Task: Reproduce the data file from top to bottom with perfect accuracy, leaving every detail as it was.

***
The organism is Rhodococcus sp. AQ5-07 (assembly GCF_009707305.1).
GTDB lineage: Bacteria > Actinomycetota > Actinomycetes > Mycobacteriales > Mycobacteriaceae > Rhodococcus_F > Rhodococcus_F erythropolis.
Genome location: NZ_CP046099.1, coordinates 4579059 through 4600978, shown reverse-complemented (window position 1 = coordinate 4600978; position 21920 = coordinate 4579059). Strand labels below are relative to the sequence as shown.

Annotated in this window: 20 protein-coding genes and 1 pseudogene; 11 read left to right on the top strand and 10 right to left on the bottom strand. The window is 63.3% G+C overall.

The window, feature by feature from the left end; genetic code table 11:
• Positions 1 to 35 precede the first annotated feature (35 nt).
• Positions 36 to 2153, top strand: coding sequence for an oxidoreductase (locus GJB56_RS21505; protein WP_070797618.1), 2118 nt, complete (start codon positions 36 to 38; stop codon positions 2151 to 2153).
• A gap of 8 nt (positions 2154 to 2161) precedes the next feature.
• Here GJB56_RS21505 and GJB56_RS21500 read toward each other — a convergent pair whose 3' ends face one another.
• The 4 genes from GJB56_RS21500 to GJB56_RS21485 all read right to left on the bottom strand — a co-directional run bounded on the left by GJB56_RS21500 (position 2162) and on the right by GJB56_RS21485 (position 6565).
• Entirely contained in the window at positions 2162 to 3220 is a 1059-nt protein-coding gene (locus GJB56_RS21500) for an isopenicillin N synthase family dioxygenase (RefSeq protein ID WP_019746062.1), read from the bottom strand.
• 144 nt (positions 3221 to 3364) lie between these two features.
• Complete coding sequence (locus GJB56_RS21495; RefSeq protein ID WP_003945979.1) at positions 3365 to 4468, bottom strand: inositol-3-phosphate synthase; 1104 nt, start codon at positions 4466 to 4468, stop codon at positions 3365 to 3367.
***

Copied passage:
The organism is Rhodococcus sp. AQ5-07 (assembly GCF_009707305.1).
GTDB lineage: Bacteria > Actinomycetota > Actinomycetes > Mycobacteriales > Mycobacteriaceae > Rhodococcus_F > Rhodococcus_F erythropolis.
Genome location: NZ_CP046099.1, coordinates 4579059 through 4600978, shown reverse-complemented (window position 1 = coordinate 4600978; position 21920 = coordinate 4579059). Strand labels below are relative to the sequence as shown.

Annotated in this window: 20 protein-coding genes and 1 pseudogene; 11 read left to right on the top strand and 10 right to left on the bottom strand. The window is 63.3% G+C overall.

The window, feature by feature from the left end; genetic code table 11:
• Positions 1 to 35 precede the first annotated feature (35 nt).
• Positions 36 to 2153, top strand: coding sequence for an oxidoreductase (locus GJB56_RS21505; protein WP_070797618.1), 2118 nt, complete (start codon positions 36 to 38; stop codon positions 2151 to 2153).
• A gap of 8 nt (positions 2154 to 2161) precedes the next feature.
• Here GJB56_RS21505 and GJB56_RS21500 read toward each other — a convergent pair whose 3' ends face one another.
• The 4 genes from GJB56_RS21500 to GJB56_RS21485 all read right to left on the bottom strand — a co-directional run bounded on the left by GJB56_RS21500 (position 2162) and on the right by GJB56_RS21485 (position 6565).
• Entirely contained in the window at positions 2162 to 3220 is a 1059-nt protein-coding gene (locus GJB56_RS21500) for an isopenicillin N synthase family dioxygenase (RefSeq protein ID WP_019746062.1), read from the bottom strand.
• 144 nt (positions 3221 to 3364) lie between these two features.
• Complete coding sequence (locus GJB56_RS21495; RefSeq protein ID WP_003945979.1) at positions 3365 to 4468, bottom strand: inositol-3-phosphate synthase; 1104 nt, start codon at positions 4466 to 4468, stop codon at positions 3365 to 3367.